President’s Message

Our Executive Director recently sent out a request to Regional Directors about hosting an annual ASTE Meeting.  How many of you saw that?  Did the Directors forward that note to members or raise the issue with regional members?  Given the lack of response, I am thinking that note often ended up in delete boxes.  Which led me to thinking about the ASTE make up.

In the old days (yes, I have earned my gray hair), ASTE (then AETS) was almost entirely reliant on our Regions to function.  We had no annual conference and tended to meet in these regional groups.  Communication flowed from the Board (every Regional Director was a voting board member) through our Directors to the members and back through the same channels.  As we continued to grow and our needs changed, ASTE began holding its own annual meeting and eventually the Board structure was changed so that the regions were represented by two rotational directors on the Board.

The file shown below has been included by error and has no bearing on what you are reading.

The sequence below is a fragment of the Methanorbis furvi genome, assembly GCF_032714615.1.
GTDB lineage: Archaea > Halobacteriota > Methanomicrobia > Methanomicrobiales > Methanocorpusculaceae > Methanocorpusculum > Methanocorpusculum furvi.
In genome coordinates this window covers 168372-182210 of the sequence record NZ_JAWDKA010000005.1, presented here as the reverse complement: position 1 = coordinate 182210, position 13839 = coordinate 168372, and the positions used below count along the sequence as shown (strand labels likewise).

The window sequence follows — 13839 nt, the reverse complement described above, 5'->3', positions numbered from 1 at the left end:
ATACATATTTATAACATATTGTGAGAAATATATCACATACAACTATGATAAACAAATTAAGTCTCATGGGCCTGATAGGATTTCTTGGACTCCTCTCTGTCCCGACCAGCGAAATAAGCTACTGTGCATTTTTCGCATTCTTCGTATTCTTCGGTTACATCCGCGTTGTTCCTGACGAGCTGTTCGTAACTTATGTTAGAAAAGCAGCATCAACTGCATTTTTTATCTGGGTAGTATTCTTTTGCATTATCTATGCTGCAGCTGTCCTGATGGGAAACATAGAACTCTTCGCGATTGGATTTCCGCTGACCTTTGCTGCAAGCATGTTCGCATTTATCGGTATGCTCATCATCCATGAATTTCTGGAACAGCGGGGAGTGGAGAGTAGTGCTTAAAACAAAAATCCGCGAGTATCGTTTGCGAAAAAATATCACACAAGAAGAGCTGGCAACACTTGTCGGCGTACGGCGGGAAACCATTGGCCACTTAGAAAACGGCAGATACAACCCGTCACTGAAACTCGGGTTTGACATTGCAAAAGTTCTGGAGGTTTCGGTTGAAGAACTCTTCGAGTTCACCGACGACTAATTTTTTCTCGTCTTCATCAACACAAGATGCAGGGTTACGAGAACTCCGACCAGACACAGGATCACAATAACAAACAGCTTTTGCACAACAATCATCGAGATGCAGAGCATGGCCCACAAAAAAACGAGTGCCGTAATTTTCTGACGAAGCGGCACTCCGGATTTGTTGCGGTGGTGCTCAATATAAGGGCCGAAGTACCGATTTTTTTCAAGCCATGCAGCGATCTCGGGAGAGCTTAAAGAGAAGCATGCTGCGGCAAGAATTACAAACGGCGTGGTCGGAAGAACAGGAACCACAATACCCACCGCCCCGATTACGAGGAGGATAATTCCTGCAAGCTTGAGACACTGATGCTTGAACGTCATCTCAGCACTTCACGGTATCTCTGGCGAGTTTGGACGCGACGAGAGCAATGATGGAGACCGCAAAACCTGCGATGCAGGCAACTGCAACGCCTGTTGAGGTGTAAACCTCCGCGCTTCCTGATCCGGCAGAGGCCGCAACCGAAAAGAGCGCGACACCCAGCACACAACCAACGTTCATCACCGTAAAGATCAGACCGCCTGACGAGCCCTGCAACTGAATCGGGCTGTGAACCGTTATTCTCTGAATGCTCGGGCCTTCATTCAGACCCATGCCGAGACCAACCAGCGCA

We have always had disparity in the functioning of our regions.  Some regions are very strong and hold their own well-attended regional meetings.  Others are more loosely organized.  The U.S. is divided into geographical areas for regions, but the rest of the world fits into one region, The International Region.  Is this the best design?

With the advent of email and the internet, ASTE now has many ways to connect with our membership directly (listserv, Facebook, twitter, etc.).  We no longer need to go from the Board to the Directors to the members and back.  In fact, back to my opening thought, the request for interest in hosting an annual meeting was eventually sent directly to the membership and posted on Facebook and responses from individuals were received!

This makes me consider whether we need to revisit our structure.  Do we need regions?  Is the current cutting of the pie appropriate?  Should we make the U.S. into quadrants for regions and use continents instead of one region for the rest of the world?  What is the best way to keep the flow of communication from the Board to the members and to keep the organization active and vibrant outside of our annual meeting and our publications?  Just questions that pop into my head when I’m trying to sleep but think about how to grow and nurture ASTE.  I would appreciate hearing your thoughts on this.

Tisha Morrell

ASTE President